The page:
Which Company Will Lose the Most From Disney+?
It’s no secret that cord cutting is on the rise, and investors are demanding more content to be streamed to reach these eyeballs.
Over the Top Services, the term used for the delivery of film and TV content via the internet, without requiring users to subscribe to a traditional cable or satellite pay-TV service, is on the rise. Disney (NYSE:DIS) is the latest company to enter the market, with its much anticipated Disney+ streaming service — which brings its entire move library plus original TV shows — launching later this year. But is there a limit to the amount of OTT content the market can handle? Which companies will be the winners and losers?
Disney+’s Impact on the OTT Market
Disney+ will be launching this fall, at a time when the OTT market is becoming crowded. Some traditional television networks, in addition to news and sports networks, have launched services to stream their content to consumers and there are the traditional incumbents like Netflix (NASDAQ:NFLX), and Amazon Prime(NASDAQ:AMZN).
With Disney+’s sizable library, content from Disney, Pixar, Marvel, LucasFilm and assets it acquired from Twenty-First Century Fox, like National Geographic, would be available on the service, analysts view it as one of the most competitive streaming services — especially considering its price point of $6.99.
A recent UBS Evidence Lab Media Consumption survey shows 43% of respondents were interested in subscribing to Disney+. To model this out to the entire US market, UBS says it would equal approximately 20% to 30% penetration of US broadband households. Where things get interesting is when the survey asks how many streaming services people would pay for. The survey says 50% of respondents would only pay for one service, while nearly 40% said they would pay for two to three, and only about 10% said they would pay for more than four.
Ultimately the considering factor for OTT subscribers will be content, and types of content. Although a market exists of consumers that subscribe to multiple OTT services, it’s likely that those which subscribe to over three services would not add another when they perceive the content category to be overlapping. For instance, a subscriber may opt for Disney+ and Apple TV+, or Netflix and Disney+ but then a news, or a sports service so they have a diversity of content available.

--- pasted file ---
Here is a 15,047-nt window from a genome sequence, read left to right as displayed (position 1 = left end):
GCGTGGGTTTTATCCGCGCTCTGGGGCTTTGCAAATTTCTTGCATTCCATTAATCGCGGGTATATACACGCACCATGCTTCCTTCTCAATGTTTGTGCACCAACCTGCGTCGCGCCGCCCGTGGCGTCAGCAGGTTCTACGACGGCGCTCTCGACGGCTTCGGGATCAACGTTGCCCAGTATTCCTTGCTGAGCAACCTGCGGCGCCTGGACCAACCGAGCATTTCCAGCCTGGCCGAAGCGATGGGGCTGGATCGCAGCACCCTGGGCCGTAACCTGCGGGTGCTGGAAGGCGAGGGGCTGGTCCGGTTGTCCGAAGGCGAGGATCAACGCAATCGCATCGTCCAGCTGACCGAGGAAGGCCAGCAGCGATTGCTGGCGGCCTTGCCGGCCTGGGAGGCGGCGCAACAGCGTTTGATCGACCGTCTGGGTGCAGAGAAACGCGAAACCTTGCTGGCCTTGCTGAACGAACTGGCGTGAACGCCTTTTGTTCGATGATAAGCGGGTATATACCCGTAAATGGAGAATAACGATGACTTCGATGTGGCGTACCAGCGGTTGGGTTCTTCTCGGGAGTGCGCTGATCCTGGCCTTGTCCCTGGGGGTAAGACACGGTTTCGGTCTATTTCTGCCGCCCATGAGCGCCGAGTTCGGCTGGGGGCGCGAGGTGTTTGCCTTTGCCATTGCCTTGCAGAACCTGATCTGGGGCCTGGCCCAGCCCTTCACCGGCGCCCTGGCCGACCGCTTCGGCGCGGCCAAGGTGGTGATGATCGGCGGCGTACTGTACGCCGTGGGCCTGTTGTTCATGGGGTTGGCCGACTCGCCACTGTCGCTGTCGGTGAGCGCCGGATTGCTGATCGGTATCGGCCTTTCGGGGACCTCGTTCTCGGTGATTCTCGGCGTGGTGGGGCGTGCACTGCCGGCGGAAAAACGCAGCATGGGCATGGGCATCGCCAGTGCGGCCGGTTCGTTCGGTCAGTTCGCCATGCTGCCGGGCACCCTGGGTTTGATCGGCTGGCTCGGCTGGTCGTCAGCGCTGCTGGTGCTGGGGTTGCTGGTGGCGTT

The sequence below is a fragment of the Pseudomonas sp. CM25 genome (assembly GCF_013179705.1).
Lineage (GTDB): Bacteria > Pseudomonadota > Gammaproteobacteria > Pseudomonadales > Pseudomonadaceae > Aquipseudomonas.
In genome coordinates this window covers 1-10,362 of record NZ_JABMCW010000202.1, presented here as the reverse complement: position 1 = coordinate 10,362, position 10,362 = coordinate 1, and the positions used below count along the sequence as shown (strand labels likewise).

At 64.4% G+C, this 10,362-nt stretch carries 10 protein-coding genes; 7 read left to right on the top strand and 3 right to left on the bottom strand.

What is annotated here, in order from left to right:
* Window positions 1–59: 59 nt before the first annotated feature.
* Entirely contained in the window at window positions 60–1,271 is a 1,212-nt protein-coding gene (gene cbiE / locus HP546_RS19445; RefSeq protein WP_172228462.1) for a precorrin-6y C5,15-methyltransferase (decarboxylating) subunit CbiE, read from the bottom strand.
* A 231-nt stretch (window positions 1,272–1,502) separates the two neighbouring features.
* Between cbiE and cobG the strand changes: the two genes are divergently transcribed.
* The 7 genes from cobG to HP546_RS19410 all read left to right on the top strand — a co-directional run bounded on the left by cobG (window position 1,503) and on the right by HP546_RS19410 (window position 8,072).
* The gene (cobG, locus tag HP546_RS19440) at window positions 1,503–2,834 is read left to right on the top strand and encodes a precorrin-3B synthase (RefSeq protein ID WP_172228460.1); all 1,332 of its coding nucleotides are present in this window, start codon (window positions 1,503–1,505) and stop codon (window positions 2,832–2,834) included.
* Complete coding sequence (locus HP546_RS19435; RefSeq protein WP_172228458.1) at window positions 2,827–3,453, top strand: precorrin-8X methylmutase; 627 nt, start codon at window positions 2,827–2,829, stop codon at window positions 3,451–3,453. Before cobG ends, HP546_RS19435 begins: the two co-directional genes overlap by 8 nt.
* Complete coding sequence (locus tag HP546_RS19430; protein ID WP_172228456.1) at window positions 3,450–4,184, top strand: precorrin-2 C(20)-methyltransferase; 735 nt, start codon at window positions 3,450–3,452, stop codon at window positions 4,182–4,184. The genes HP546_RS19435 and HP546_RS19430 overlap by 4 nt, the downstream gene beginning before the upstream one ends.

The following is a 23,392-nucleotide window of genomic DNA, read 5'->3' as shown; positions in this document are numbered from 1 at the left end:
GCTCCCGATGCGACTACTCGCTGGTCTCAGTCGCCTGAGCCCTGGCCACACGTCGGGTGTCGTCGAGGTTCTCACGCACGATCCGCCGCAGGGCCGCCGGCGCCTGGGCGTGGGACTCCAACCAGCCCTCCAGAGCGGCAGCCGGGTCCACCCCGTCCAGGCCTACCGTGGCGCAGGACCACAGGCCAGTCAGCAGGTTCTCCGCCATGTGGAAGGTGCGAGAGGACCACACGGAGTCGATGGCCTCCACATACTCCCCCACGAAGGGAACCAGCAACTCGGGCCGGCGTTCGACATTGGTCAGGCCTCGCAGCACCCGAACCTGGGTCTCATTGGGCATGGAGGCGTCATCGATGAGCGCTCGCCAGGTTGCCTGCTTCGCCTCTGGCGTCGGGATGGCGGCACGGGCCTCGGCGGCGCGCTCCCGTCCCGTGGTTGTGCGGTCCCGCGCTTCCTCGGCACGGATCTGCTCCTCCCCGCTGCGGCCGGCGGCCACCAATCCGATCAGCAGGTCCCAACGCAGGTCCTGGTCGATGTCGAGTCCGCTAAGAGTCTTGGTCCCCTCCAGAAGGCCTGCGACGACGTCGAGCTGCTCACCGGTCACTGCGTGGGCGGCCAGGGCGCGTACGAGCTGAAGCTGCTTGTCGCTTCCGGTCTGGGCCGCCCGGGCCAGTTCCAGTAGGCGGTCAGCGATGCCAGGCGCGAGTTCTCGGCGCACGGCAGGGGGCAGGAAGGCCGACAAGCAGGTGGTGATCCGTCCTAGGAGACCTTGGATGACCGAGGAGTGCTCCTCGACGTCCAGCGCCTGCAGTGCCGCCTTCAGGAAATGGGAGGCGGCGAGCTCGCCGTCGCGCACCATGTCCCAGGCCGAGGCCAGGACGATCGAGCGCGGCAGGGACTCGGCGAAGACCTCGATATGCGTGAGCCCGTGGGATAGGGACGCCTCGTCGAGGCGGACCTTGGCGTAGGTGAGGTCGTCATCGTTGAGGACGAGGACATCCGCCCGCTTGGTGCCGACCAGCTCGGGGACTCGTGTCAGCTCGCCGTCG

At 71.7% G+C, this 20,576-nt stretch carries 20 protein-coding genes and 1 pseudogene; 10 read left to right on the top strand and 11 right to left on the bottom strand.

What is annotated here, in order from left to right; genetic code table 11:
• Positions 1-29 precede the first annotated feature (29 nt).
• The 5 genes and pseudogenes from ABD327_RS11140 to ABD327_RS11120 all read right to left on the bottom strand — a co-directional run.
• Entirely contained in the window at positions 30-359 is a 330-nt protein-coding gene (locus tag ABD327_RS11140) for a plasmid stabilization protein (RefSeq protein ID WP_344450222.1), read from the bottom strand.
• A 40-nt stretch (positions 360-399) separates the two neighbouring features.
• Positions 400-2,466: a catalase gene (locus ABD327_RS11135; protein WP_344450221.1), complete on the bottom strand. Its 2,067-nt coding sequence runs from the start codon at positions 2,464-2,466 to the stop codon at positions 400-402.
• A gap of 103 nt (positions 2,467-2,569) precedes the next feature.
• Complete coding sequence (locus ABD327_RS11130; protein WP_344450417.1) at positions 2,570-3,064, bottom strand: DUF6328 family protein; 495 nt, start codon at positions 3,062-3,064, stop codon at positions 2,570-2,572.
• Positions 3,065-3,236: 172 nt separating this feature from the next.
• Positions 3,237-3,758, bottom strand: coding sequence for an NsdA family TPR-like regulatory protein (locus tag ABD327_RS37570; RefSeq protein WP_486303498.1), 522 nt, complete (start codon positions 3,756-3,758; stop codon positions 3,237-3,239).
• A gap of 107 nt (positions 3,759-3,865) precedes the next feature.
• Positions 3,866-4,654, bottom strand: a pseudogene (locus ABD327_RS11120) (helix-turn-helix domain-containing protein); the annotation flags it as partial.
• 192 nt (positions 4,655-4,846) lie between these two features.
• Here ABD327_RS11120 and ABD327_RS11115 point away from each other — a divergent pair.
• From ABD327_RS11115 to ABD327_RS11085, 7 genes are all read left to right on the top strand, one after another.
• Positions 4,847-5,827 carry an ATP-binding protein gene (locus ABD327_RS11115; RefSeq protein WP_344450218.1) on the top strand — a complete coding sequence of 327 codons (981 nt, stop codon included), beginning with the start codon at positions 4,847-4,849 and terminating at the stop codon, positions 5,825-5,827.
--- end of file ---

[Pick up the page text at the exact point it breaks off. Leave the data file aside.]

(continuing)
Laughing in Los Gatos and Concern in Cupertino?
The big question on many executives’ mind is which OTT company will lose the most from Disney+’s entrance into the market. It’s possible to forecast the winners and losers by looking at some data points from surveys, and also by looking at the install base of streaming devices.
Two recent surveys have demonstrated that if consumers had to pick, they would stay with Netflix, with only a few choosing to abandon ship. An April survey from research firm Hub Entertainment Research (US respondents, N=1700) showed that if consumers had to abandon one streaming service to get Disney+ 44% would keep Netflix, while 29% said they would keep CBS All Access. Another survey, by Streaming Observer (US Respondents, N=602), showed that a majority of respondents planned to either stick with their Netflix subscription, or subscribe to both Netflix and Disney+. Just over 60% said they have no plans to ditch Netflix, 20% said they would subscribe to both, while only 2.2% said they would cancel Netflix.
What about Apple TV+? How will it compete when Disney+ launches? The service is slated to launch in the fall, and promises nearly two dozen original series within its first year. Apple (NASDAQ:AAPL) says that the service will eventually be compatible with non-iOS devices, but will start out as an exclusive to iOS and a few smart TV models. The problem Apple will face is that its install base is limited when compared to natively agnostic streaming devices (meaning that a user by default will not be loyal to one streaming service as all are available on the platform).
Data from Parks Associates shows that the install base for Apple TV is only 13%, compared to an install base of non-Apple TV devices of approximately 86%. Even if Apple TV+ is available to these users, it will have an uphill battle with competing services that are already entrenched on the device — including Disney+. As Disney+ has a strong category overlap with Apple TV+, people might be hesitant to replace their current subscriptions with Apple TV+ — when it eventually becomes available. Even if Apple TV+ is available on select smart TVs, many consumers already have a streaming device attached to the smart TV, and prefer to bypass it in favour of the streaming device.
Get Ready for Consolidation
Hardcore segmentation is not what consumers want. All data shows that consumers are getting frustrated with the emergence of walled gardens of content and would prefer more centralization.
An early 2019 survey from Amdocs quantifies this frustration. It says that 70% of US respondents are prepared to pay for a single provider that could package all of their preferred content into a dedicated service bundle.
Is this the sort of market that needs more OTT? Or is it time for consolidation? This, ironically, might look more like the system that predates OTT: some companies handle the content, and others bundle it together and serve it to the consumer.
Good luck, Apple TV +.